“But a longer extension poses all sorts of problems. No-one is comfortable with the idea of the UK taking part in the EU elections in May. It would be a most unwelcome distraction,” Ms Fabry said.
“So for a longer extension there would have to be a very clear and precise objective written in – for example new elections in the UK or a new referendum.”
She said that Brussels “was pretty favourable” to the idea – but in the last few days things had changed.
“No-one over here is saying, ‘let’s just get it over with and have a No Deal.’ That fatigue seems to be gaining ground in the UK, but not in Europe.”
“Here everyone is exhausted and impatient – but we feel there is nothing much more we can do. It’s the Brits who have to sort this out among themselves.”
Poland says anything but No Deal
Adam Easton in Warsaw
“The British people have decided the UK should leave, it should be concluded. Otherwise it would be a humiliation.”
That’s how one MEP from the governing party, Ryszard Legutko, put it, adding: “A second referendum or too long an extension would also be a humiliation”.
Top officials are a little more gentle.
Poland’s foreign minister, Jacek Czaputowicz, has said the UK may need a little more time.
“We are watching what is happening in the UK – the votes, there are certain expectations about how they will end. Maybe we will need to… extend this period a bit, maybe a little more time is needed for reflection,” he told reporters in the Polish parliament.
“From our point of view a no-deal Brexit is the worst solution.”
For Warsaw, securing the rights of the estimated one million Poles living in the UK has always been and remains the number one priority, and the two governments are in “constant contact”.
But Poland is hoping for a deal and a smooth transition period. That’s because the UK is Poland’s third-largest sales market.
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Netherlands waits and hopes for the best
Anna Holligan in Rotterdam
Dutch Foreign Minister Stef Blok has told the BBC his country would look “with benevolence” at any request to extend Article 50. But “without a clear goal an extension won’t solve anything”, he warned.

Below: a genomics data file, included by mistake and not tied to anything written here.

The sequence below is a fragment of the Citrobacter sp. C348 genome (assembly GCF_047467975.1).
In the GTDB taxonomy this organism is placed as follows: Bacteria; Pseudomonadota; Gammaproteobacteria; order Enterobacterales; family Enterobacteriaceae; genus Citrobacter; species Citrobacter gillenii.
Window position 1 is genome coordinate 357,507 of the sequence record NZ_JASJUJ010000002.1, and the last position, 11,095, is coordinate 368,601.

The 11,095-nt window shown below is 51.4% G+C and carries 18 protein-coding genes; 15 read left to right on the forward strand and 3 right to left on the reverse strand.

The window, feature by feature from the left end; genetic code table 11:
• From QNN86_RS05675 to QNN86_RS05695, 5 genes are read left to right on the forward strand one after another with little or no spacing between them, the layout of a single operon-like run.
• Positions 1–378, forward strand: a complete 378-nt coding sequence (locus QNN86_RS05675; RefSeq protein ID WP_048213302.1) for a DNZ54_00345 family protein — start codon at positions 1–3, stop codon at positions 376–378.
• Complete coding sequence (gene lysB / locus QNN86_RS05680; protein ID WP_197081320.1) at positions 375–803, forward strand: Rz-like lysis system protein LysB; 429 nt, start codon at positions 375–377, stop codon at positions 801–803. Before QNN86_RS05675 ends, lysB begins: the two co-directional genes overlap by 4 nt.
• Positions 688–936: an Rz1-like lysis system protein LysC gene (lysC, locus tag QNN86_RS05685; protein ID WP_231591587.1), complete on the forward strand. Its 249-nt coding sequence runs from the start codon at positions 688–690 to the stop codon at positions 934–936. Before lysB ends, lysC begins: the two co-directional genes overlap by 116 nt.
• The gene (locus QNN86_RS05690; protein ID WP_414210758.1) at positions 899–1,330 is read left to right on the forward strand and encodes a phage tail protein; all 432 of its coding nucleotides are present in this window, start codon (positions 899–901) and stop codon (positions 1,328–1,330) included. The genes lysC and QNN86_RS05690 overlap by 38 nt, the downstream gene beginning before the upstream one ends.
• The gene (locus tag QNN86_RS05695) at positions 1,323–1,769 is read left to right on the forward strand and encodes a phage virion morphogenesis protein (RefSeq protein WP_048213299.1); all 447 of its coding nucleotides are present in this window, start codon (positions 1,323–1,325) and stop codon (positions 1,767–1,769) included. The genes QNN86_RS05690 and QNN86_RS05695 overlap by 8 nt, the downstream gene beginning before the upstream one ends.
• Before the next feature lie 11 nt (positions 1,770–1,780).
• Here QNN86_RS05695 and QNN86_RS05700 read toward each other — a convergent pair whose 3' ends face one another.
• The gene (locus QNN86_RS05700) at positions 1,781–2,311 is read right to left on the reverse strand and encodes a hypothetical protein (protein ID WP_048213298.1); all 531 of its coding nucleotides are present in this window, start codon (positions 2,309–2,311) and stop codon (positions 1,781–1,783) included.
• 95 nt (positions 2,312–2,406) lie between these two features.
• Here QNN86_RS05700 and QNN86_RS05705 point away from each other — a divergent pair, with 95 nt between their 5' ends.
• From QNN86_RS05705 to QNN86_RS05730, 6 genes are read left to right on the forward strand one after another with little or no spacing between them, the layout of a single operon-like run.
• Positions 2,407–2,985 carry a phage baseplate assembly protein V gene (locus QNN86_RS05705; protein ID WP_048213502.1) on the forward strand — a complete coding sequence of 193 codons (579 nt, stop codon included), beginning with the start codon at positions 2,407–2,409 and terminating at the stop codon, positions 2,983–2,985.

The mantra “hope for the best, prepare for the worst” underpins the Dutch approach, and Mr Blok was at an event showcasing the government’s preparations for a no-deal exit.
“I’m looking forward to any solution that will solve the problem, but that has to come from London now.”
The Dutch never wanted the UK to leave the EU but respected its choice. Now they view any possible extension a little like tearing off a sticking plaster. Ideally it should be done rapidly to get the pain over with.
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“We’re living in the reality Brexit has dealt us”, says foreign trade minister Sigrid Kaag, gesturing towards a stream of trucks trundling on to a ferry bound for the UK port of Felixstowe.
“(The Netherlands) is your natural gateway to Europe. With a stable government. We’re not sitting idle, we’re not panicking, we’re getting ready for any eventuality.”
Italy says: ‘Tell us what you want’
James Reynolds in Rome
Italy would support an extension of Article 50 on two conditions:
- If the UK explains exactly what it wants
- If the UK says exactly how long it wants to extend for
Italy believes that the UK government is genuine when it says it doesn’t want No Deal, a senior Italian official, who asked not to be named, told the BBC.
But, at the same time, Italy is not shy about preparing for No Deal. In the next few days, the government is hoping to pass a package of laws aimed at addressing its priorities : citizens’ rights, financial stability, help for businesses.
Next week, the Rome government expects to roll out a series of information sessions in ports around the country to explain how No Deal would work.